Trade Ins

Trade Ins

I thought about posting this in the FAQ post but really wanted to hear what other customers think about this situation as well as Tesla.

I placed an order for a Model S early this year when I went into the showroom and had a good look at the lower assembly. My background really let me appreciate the simplicity and elegance of the approach taken on the Model S. When I placed the order, I had two questions that the representative assured me she would get answered. They were "Is the battery warranty pro-rated or outright?" and "Can the dealership handle a courtesy trade if I bring the buyer for my car with me when I close?".

I eventually got an answer on the battery warranty and believe it to be an outright warranty. If it breaks in eight years, Tesla will make it right allowing for normal wear and tear of course. If anyone has heard different please let me know.

Getting an answer on the second question was like pulling teeth. I finally called the representative today and said I finalized my order and really need a response. His response was no with some wording about being a limited dealer. I suspect this has something to do with the "retail outlet" and franchise issues the company is facing. I then asked if I could bring a dealer buddy with me and have Tesla provide him with the MSO and then he could do the paperwork for the courtesy trade. I was told Tesla had to deliver the car to me.

My Model S is going to bump a MY10 535i so we are not talking a ton of cash here for the trade in sales tax credit. At the same time, I'm not one to flush $2,000 for no good reason.

Tesla, what is the story behind being unwilling to perform a courtesy trade for your customers? Your stores will literally not even see the trade and it will be delivered with Florida's standard no warranty of any sort type language. You must hold a Florida Dealer's License to retail cars in the state so you already have standing to perform the transaction.

Anyone else running into this issue in Florida or any other state?


On a personal note, our judiciary needs to step up to the plate here. Franchise protection was designed to protect franchisees from unfair competition from factory owned stores. There are no Tesla franchises thus no one has standing to bring an action. The idea that BMW or any other make is trying to use these laws to stifle innovation and competition is ludicrous and our judiciary should point this out as they summarily dismiss the actions. Just my 2 cents worth.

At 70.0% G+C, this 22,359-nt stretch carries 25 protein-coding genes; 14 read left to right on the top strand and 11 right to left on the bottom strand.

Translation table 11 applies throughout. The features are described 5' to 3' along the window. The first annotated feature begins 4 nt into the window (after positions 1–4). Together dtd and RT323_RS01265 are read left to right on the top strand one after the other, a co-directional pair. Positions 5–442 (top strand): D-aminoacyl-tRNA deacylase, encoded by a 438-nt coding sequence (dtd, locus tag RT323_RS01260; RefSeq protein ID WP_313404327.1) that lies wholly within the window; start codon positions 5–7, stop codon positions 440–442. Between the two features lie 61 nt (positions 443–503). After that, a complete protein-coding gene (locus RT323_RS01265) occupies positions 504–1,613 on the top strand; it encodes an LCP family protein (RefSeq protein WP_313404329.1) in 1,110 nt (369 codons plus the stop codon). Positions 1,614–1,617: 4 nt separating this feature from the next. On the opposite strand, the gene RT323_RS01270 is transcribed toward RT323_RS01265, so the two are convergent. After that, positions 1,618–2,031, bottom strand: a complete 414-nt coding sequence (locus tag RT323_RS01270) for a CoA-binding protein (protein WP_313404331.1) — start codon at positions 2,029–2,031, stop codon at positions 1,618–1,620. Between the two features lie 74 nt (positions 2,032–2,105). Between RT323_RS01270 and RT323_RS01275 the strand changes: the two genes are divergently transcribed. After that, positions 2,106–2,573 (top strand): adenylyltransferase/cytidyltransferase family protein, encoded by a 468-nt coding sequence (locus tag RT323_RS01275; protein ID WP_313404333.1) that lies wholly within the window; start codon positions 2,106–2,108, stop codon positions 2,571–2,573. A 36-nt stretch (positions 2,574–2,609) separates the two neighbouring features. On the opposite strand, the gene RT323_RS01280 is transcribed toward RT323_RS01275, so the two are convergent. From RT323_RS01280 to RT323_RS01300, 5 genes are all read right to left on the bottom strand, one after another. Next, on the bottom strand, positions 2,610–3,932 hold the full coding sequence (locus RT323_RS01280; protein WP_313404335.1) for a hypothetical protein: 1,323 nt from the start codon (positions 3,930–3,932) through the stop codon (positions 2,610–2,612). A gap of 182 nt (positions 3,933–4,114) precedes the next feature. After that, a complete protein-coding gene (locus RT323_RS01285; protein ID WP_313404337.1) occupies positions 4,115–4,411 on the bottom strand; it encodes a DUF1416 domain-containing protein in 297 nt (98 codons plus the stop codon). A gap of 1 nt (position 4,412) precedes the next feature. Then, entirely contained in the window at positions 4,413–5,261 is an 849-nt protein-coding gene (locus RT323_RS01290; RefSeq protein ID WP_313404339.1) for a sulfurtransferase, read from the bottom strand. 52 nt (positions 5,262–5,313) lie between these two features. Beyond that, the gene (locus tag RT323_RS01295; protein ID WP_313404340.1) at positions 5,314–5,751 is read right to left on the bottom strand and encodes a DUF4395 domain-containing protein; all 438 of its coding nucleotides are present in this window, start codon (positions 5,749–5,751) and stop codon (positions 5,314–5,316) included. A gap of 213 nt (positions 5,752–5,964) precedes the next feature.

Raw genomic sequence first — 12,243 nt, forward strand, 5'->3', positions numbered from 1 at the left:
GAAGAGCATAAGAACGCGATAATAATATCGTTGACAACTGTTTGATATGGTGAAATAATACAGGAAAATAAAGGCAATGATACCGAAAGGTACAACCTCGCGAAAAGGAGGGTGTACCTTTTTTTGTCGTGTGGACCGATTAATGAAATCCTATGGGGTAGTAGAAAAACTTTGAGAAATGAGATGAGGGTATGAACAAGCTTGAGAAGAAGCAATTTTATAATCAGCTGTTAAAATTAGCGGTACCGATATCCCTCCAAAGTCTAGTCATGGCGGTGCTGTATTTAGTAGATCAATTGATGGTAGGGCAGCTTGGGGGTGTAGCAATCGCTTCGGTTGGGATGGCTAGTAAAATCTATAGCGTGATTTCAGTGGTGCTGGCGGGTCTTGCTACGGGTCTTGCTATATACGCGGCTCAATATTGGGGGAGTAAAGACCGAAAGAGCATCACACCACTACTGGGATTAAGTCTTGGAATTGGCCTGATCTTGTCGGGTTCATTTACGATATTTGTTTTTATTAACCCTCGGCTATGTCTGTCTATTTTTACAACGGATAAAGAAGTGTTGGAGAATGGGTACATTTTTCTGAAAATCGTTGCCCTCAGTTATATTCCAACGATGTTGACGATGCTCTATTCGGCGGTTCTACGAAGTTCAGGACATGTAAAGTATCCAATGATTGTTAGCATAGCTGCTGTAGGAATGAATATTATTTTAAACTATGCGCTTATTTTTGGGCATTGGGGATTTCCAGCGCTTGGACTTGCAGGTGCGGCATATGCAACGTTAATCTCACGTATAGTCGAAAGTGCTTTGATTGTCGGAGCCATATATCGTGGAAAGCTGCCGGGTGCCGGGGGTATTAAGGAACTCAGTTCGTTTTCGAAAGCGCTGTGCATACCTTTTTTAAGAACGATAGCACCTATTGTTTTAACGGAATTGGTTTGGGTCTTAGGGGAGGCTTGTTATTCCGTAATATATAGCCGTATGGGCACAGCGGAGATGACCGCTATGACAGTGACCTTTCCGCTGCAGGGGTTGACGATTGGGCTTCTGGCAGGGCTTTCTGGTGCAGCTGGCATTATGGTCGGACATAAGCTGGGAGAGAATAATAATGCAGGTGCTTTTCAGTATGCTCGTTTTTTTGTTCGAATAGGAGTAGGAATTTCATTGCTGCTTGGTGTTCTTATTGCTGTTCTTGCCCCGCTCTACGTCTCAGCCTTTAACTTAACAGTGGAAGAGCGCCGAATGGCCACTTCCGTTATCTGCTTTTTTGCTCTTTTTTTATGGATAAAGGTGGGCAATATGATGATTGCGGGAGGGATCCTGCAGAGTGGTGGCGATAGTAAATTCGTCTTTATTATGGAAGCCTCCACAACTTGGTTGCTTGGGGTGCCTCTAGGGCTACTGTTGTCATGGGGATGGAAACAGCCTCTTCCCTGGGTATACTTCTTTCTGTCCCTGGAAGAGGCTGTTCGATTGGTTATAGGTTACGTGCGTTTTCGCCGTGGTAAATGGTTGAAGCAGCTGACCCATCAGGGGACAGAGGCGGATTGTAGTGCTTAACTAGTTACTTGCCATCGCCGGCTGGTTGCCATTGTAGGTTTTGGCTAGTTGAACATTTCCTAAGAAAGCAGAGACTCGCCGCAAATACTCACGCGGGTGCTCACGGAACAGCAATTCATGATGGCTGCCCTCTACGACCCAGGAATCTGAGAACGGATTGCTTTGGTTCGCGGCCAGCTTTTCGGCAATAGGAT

cstull | 20. November 2012

Even if Tesla could take your car in trade doesn't mean it would make sense to do so. I am in Arizona and they finally admitted that they could not take a trade because they are not a licensed dealer in AZ.

Turns out even in the states that they do take trades, they use AutoNation to do the transaction and they low ball the deal.

So I went to Carmax and had a great experience. They did an appraisal in less than 30 minutes and gave me an offer that was good for 7 days. Their offer was $7-9k more than I expected so I took the deal and they wrote me a check. Total time on site was less than an hour.

lolachampcar | 21. November 2012

A courtesy trade is one where the new car buyer brings his/her buyer for the "trade in" to the closing. The new car dealer takes the title for the used car and hands it to the new owner. It is a paperwork transaction. Tesla never sees the car but the Model S buyer gets the sales tax credit for the trade in.

If Tesla will not do this for thier customers then they need to at least "deliver" the car to a local dealer (no, not a NADA member, just a used car guy) and let me complete the transaction with him/her. The term "deliver" means make the MSO out to the dealer who then transfers it to my name.

I wrote this post to see if Tesla would respond. I am surprised that no one else seems to be taking issue with this. cstull, you lost your local sales tax on the Carmax deal. Depending on the car, that can be a more than just a few bucks. | 21. November 2012

For the last 2 car purchases (different dealerships) I turned down the lowball trade in offer from the dealer, sold it myself, & made more money in the process (even with missing the sales tax credit).

lolachampcar | 21. November 2012

yes..... and this is why I bring my own buyer for my previous car with me for the courtesy trade. I get retail for the car AND the 6% or I can give my retail buyer a piece of that 6% and we are both happy (as I am still getting above wholesale). | 21. November 2012

You are way ahead of me-- I actually never considered that as an option.

Captain_Zap | 21. November 2012

Fortunately, where I live there is no sales tax on Electric Vehicles. So that is not an issue for me.

I haven't bothered with "courtesy" trade-ins in the past because I knew that, with very little effort, I could get what my car was really worth and it would make up the difference with regard to taxes and then some more.

lolachampcar | 21. November 2012

I'm jelous... Florida charges sales tax on EVERYTHING. On the flip side, we have no personal income tax.

DouglasR | 21. November 2012

If I understand you correctly, having TM sell the Model S to a used car dealer for transfer to you may cause you to lose the $7500 federal tax credit. For you to qualify for the credit, the original use of the vehicle must commence with you, the taxpayer. I believe that means that the MSO must be made out to you.

lolachampcar | 21. November 2012

good point.... Tesla will need to do the transaction.
For Tesla to deliver a car to me in Florida, they must have a dealer's license which means they can take assignment of my used car title and assign it to my buyer. I just need to convince them they want to. Like most dealers, I assume they will use a service for the tag and title work so there will probably be a second charge for the second tile.